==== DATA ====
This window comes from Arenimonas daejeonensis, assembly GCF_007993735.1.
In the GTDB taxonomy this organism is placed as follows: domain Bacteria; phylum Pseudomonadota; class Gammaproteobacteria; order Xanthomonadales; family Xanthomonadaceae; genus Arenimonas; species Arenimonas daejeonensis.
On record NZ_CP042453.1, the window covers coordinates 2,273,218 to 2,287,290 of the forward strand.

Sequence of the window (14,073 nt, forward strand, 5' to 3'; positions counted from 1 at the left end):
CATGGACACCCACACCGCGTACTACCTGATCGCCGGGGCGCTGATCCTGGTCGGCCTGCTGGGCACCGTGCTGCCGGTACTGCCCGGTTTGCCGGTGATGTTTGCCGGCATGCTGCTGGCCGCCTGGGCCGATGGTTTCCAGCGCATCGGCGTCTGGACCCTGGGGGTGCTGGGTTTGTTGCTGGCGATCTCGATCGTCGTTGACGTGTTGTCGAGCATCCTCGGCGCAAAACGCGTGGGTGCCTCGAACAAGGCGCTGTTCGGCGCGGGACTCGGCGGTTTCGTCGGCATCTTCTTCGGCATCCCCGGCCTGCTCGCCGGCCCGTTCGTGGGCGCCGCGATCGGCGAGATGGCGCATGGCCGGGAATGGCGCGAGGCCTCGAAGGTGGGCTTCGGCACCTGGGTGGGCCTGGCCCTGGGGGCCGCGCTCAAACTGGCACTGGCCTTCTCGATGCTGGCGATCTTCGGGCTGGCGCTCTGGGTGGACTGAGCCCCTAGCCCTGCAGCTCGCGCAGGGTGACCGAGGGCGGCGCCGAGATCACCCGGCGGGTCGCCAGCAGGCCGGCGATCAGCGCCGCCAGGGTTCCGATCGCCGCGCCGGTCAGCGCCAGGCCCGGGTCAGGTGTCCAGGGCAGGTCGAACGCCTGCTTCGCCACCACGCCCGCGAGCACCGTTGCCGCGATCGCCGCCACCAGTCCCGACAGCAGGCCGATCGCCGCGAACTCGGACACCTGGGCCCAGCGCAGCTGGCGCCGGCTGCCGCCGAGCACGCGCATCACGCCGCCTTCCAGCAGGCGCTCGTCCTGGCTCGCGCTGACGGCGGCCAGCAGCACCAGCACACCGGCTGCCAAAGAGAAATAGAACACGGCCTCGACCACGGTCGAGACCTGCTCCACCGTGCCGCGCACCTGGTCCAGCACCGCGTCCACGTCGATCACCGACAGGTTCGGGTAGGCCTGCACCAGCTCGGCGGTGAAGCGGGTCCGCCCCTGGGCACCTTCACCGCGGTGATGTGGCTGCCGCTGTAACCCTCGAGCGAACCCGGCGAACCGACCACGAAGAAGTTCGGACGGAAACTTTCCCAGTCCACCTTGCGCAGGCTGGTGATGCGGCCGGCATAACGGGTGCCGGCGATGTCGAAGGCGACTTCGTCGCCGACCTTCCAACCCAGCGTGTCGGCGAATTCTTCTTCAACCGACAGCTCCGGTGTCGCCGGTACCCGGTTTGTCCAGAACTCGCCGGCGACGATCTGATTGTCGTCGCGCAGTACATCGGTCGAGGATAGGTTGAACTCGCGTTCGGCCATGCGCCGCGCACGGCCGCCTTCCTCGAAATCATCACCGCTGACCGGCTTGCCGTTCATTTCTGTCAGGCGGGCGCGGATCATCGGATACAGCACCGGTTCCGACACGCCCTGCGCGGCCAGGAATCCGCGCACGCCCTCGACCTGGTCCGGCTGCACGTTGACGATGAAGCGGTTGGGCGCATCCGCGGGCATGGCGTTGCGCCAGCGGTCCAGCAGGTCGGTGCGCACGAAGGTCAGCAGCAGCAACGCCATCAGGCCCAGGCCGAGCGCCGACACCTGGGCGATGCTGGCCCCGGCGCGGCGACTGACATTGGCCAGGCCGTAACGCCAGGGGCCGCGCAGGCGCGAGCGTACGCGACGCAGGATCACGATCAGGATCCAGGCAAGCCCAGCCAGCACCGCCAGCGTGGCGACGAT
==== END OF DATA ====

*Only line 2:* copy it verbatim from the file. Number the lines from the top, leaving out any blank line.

In the GTDB taxonomy this organism is placed as follows: domain Bacteria; phylum Pseudomonadota; class Gammaproteobacteria; order Xanthomonadales; family Xanthomonadaceae; genus Arenimonas; species Arenimonas daejeonensis.